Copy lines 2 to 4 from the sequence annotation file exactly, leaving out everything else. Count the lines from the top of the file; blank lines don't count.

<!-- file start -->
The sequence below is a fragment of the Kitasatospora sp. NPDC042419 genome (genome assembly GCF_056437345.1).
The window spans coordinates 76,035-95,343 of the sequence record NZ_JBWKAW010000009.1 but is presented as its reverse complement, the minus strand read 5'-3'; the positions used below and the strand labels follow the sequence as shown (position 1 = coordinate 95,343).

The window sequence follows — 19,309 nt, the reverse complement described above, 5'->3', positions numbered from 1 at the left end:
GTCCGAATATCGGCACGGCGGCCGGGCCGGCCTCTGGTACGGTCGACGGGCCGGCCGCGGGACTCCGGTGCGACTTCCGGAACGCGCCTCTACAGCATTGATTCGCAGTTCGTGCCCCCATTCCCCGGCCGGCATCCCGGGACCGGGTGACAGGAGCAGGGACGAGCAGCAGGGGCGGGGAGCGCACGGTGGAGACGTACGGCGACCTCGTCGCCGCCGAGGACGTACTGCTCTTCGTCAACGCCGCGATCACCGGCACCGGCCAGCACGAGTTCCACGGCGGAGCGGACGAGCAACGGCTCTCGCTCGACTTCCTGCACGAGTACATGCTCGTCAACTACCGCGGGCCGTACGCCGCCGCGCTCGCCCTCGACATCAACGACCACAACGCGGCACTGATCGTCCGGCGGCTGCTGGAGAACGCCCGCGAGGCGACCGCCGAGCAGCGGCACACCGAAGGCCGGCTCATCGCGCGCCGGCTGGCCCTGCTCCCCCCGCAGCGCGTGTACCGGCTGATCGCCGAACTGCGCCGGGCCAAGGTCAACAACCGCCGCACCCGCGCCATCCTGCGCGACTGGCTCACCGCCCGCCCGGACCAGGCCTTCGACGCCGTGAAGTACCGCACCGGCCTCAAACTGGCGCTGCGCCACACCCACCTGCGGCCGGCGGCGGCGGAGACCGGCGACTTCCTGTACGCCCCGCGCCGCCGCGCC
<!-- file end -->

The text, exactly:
The window spans coordinates 76,035-95,343 of the sequence record NZ_JBWKAW010000009.1 but is presented as its reverse complement, the minus strand read 5'-3'; the positions used below and the strand labels follow the sequence as shown (position 1 = coordinate 95,343).

The window sequence follows — 19,309 nt, the reverse complement described above, 5'->3', positions numbered from 1 at the left end:
GTCCGAATATCGGCACGGCGGCCGGGCCGGCCTCTGGTACGGTCGACGGGCCGGCCGCGGGACTCCGGTGCGACTTCCGGAACGCGCCTCTACAGCATTGATTCGCAGTTCGTGCCCCCATTCCCCGGCCGGCATCCCGGGACCGGGTGACAGGAGCAGGGACGAGCAGCAGGGGCGGGGAGCGCACGGTGGAGACGTACGGCGACCTCGTCGCCGCCGAGGACGTACTGCTCTTCGTCAACGCCGCGATCACCGGCACCGGCCAGCACGAGTTCCACGGCGGAGCGGACGAGCAACGGCTCTCGCTCGACTTCCTGCACGAGTACATGCTCGTCAACTACCGCGGGCCGTACGCCGCCGCGCTCGCCCTCGACATCAACGACCACAACGCGGCACTGATCGTCCGGCGGCTGCTGGAGAACGCCCGCGAGGCGACCGCCGAGCAGCGGCACACCGAAGGCCGGCTCATCGCGCGCCGGCTGGCCCTGCTCCCCCCGCAGCGCGTGTACCGGCTGATCGCCGAACTGCGCCGGGCCAAGGTCAACAACCGCCGCACCCGCGCCATCCTGCGCGACTGGCTCACCGCCCGCCCGGACCAGGCCTTCGACGCCGTGAAGTACCGCACCGGCCTCAAACTGGCGCTGCGCCACACCCACCTGCGGCCGGCGGCGGCGGAGACCGGCGACTTCCTGTACGCCCCGCGCCGCCGCGCC